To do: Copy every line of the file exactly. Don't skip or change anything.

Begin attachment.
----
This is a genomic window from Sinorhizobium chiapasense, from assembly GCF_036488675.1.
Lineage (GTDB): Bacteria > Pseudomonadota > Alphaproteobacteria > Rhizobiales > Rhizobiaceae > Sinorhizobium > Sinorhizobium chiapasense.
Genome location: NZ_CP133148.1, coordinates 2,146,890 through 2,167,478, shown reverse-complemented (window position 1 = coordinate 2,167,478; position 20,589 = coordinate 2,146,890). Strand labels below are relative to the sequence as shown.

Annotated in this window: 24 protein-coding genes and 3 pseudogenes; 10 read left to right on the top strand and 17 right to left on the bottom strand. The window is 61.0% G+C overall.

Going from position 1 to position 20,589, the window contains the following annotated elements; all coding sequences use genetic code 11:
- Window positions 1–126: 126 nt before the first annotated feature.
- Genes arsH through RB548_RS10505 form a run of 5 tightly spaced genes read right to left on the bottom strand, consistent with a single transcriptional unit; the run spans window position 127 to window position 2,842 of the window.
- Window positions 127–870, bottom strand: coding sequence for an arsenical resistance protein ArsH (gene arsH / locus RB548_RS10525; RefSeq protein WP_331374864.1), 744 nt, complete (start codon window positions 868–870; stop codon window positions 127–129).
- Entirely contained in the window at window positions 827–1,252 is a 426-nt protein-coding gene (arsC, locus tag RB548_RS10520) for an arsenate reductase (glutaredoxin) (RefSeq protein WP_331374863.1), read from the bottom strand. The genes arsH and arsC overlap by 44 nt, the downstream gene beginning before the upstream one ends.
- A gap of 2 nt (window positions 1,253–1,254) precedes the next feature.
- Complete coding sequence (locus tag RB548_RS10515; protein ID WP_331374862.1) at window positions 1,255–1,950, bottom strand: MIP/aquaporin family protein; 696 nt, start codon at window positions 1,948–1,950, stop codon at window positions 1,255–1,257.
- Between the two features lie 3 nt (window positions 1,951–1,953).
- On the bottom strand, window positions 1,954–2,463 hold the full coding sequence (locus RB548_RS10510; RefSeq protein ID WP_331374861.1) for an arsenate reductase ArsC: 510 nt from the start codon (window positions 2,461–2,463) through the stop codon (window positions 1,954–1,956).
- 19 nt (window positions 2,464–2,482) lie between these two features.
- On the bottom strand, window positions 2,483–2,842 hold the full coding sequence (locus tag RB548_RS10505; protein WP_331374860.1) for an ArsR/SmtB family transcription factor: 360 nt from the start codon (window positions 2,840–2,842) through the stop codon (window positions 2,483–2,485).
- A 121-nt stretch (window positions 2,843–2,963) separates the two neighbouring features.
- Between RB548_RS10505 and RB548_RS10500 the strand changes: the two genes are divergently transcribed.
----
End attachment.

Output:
This is a genomic window from Sinorhizobium chiapasense, from assembly GCF_036488675.1.
Lineage (GTDB): Bacteria > Pseudomonadota > Alphaproteobacteria > Rhizobiales > Rhizobiaceae > Sinorhizobium > Sinorhizobium chiapasense.
Genome location: NZ_CP133148.1, coordinates 2,146,890 through 2,167,478, shown reverse-complemented (window position 1 = coordinate 2,167,478; position 20,589 = coordinate 2,146,890). Strand labels below are relative to the sequence as shown.

Annotated in this window: 24 protein-coding genes and 3 pseudogenes; 10 read left to right on the top strand and 17 right to left on the bottom strand. The window is 61.0% G+C overall.

Going from position 1 to position 20,589, the window contains the following annotated elements; all coding sequences use genetic code 11:
- Window positions 1–126: 126 nt before the first annotated feature.
- Genes arsH through RB548_RS10505 form a run of 5 tightly spaced genes read right to left on the bottom strand, consistent with a single transcriptional unit; the run spans window position 127 to window position 2,842 of the window.
- Window positions 127–870, bottom strand: coding sequence for an arsenical resistance protein ArsH (gene arsH / locus RB548_RS10525; RefSeq protein WP_331374864.1), 744 nt, complete (start codon window positions 868–870; stop codon window positions 127–129).
- Entirely contained in the window at window positions 827–1,252 is a 426-nt protein-coding gene (arsC, locus tag RB548_RS10520) for an arsenate reductase (glutaredoxin) (RefSeq protein WP_331374863.1), read from the bottom strand. The genes arsH and arsC overlap by 44 nt, the downstream gene beginning before the upstream one ends.
- A gap of 2 nt (window positions 1,253–1,254) precedes the next feature.
- Complete coding sequence (locus tag RB548_RS10515; protein ID WP_331374862.1) at window positions 1,255–1,950, bottom strand: MIP/aquaporin family protein; 696 nt, start codon at window positions 1,948–1,950, stop codon at window positions 1,255–1,257.
- Between the two features lie 3 nt (window positions 1,951–1,953).
- On the bottom strand, window positions 1,954–2,463 hold the full coding sequence (locus RB548_RS10510; RefSeq protein ID WP_331374861.1) for an arsenate reductase ArsC: 510 nt from the start codon (window positions 2,461–2,463) through the stop codon (window positions 1,954–1,956).
- 19 nt (window positions 2,464–2,482) lie between these two features.
- On the bottom strand, window positions 2,483–2,842 hold the full coding sequence (locus tag RB548_RS10505; protein WP_331374860.1) for an ArsR/SmtB family transcription factor: 360 nt from the start codon (window positions 2,840–2,842) through the stop codon (window positions 2,483–2,485).
- A 121-nt stretch (window positions 2,843–2,963) separates the two neighbouring features.
- Between RB548_RS10505 and RB548_RS10500 the strand changes: the two genes are divergently transcribed.